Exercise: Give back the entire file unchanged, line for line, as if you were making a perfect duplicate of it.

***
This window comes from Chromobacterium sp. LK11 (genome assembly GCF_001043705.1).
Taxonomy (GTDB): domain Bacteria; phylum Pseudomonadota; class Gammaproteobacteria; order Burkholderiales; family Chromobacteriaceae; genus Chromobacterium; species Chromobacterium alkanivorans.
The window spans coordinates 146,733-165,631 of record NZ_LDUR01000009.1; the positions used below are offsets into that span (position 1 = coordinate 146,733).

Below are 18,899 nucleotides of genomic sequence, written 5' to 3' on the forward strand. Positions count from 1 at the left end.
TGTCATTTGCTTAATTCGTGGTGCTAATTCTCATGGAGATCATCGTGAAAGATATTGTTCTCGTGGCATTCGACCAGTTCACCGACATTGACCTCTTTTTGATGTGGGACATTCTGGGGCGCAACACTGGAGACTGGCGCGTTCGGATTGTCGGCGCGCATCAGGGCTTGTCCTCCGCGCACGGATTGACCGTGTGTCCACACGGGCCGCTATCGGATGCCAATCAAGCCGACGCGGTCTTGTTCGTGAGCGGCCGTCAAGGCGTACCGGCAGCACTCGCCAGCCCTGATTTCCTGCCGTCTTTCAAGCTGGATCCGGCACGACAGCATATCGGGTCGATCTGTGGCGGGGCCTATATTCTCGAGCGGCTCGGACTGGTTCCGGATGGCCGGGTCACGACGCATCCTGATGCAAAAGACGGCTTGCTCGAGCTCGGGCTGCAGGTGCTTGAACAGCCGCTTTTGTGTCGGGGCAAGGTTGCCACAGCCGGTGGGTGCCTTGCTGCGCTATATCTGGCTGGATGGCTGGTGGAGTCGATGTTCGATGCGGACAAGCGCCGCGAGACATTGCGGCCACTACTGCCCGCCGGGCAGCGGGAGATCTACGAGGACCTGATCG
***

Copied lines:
This window comes from Chromobacterium sp. LK11 (genome assembly GCF_001043705.1).
Taxonomy (GTDB): domain Bacteria; phylum Pseudomonadota; class Gammaproteobacteria; order Burkholderiales; family Chromobacteriaceae; genus Chromobacterium; species Chromobacterium alkanivorans.
The window spans coordinates 146,733-165,631 of record NZ_LDUR01000009.1; the positions used below are offsets into that span (position 1 = coordinate 146,733).

Below are 18,899 nucleotides of genomic sequence, written 5' to 3' on the forward strand. Positions count from 1 at the left end.
TGTCATTTGCTTAATTCGTGGTGCTAATTCTCATGGAGATCATCGTGAAAGATATTGTTCTCGTGGCATTCGACCAGTTCACCGACATTGACCTCTTTTTGATGTGGGACATTCTGGGGCGCAACACTGGAGACTGGCGCGTTCGGATTGTCGGCGCGCATCAGGGCTTGTCCTCCGCGCACGGATTGACCGTGTGTCCACACGGGCCGCTATCGGATGCCAATCAAGCCGACGCGGTCTTGTTCGTGAGCGGCCGTCAAGGCGTACCGGCAGCACTCGCCAGCCCTGATTTCCTGCCGTCTTTCAAGCTGGATCCGGCACGACAGCATATCGGGTCGATCTGTGGCGGGGCCTATATTCTCGAGCGGCTCGGACTGGTTCCGGATGGCCGGGTCACGACGCATCCTGATGCAAAAGACGGCTTGCTCGAGCTCGGGCTGCAGGTGCTTGAACAGCCGCTTTTGTGTCGGGGCAAGGTTGCCACAGCCGGTGGGTGCCTTGCTGCGCTATATCTGGCTGGATGGCTGGTGGAGTCGATGTTCGATGCGGACAAGCGCCGCGAGACATTGCGGCCACTACTGCCCGCCGGGCAGCGGGAGATCTACGAGGACCTGATCG